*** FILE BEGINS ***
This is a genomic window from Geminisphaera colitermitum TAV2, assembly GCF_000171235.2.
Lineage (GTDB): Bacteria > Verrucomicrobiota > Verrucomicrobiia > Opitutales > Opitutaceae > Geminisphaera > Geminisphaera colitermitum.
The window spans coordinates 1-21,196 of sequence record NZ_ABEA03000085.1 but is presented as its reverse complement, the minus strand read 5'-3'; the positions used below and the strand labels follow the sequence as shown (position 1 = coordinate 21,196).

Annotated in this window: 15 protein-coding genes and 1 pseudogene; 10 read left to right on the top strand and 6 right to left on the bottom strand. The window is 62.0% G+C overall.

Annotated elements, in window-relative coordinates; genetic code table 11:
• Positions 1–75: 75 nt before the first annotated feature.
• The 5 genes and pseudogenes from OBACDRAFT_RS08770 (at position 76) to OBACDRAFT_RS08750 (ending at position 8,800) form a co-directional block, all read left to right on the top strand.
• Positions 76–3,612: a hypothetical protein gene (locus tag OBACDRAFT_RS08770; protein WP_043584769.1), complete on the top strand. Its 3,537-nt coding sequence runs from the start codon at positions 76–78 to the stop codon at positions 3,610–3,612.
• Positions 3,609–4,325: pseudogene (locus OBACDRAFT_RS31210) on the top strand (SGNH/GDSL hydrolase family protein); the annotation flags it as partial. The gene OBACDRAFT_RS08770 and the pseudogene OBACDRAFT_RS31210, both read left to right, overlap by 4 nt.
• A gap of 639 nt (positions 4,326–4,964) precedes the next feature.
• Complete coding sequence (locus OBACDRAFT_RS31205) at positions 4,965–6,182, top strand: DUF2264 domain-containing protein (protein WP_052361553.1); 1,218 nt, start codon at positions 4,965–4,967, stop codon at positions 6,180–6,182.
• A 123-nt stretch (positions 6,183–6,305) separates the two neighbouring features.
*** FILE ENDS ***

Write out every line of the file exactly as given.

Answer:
This is a genomic window from Geminisphaera colitermitum TAV2, assembly GCF_000171235.2.
Lineage (GTDB): Bacteria > Verrucomicrobiota > Verrucomicrobiia > Opitutales > Opitutaceae > Geminisphaera > Geminisphaera colitermitum.
The window spans coordinates 1-21,196 of sequence record NZ_ABEA03000085.1 but is presented as its reverse complement, the minus strand read 5'-3'; the positions used below and the strand labels follow the sequence as shown (position 1 = coordinate 21,196).

Annotated in this window: 15 protein-coding genes and 1 pseudogene; 10 read left to right on the top strand and 6 right to left on the bottom strand. The window is 62.0% G+C overall.

Annotated elements, in window-relative coordinates; genetic code table 11:
• Positions 1–75: 75 nt before the first annotated feature.
• The 5 genes and pseudogenes from OBACDRAFT_RS08770 (at position 76) to OBACDRAFT_RS08750 (ending at position 8,800) form a co-directional block, all read left to right on the top strand.
• Positions 76–3,612: a hypothetical protein gene (locus tag OBACDRAFT_RS08770; protein WP_043584769.1), complete on the top strand. Its 3,537-nt coding sequence runs from the start codon at positions 76–78 to the stop codon at positions 3,610–3,612.
• Positions 3,609–4,325: pseudogene (locus OBACDRAFT_RS31210) on the top strand (SGNH/GDSL hydrolase family protein); the annotation flags it as partial. The gene OBACDRAFT_RS08770 and the pseudogene OBACDRAFT_RS31210, both read left to right, overlap by 4 nt.
• A gap of 639 nt (positions 4,326–4,964) precedes the next feature.
• Complete coding sequence (locus OBACDRAFT_RS31205) at positions 4,965–6,182, top strand: DUF2264 domain-containing protein (protein WP_052361553.1); 1,218 nt, start codon at positions 4,965–4,967, stop codon at positions 6,180–6,182.
• A 123-nt stretch (positions 6,183–6,305) separates the two neighbouring features.